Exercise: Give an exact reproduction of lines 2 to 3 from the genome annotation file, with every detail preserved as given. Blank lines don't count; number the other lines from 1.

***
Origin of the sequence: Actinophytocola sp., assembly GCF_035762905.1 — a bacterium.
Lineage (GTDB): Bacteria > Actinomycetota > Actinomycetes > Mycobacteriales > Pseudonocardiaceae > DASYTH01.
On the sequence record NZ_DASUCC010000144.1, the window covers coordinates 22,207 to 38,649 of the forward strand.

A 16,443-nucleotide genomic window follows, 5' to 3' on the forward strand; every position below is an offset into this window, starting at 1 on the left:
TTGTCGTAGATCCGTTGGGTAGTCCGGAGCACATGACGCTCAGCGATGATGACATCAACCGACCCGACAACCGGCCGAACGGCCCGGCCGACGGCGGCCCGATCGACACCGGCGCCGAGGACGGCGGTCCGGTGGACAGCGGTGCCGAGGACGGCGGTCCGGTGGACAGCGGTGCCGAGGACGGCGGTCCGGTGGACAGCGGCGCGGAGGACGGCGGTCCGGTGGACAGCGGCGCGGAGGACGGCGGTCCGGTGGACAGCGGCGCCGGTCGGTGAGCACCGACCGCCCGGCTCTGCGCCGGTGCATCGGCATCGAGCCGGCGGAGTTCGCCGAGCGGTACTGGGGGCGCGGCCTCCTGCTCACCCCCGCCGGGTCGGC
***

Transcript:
Lineage (GTDB): Bacteria > Actinomycetota > Actinomycetes > Mycobacteriales > Pseudonocardiaceae > DASYTH01.
On the sequence record NZ_DASUCC010000144.1, the window covers coordinates 22,207 to 38,649 of the forward strand.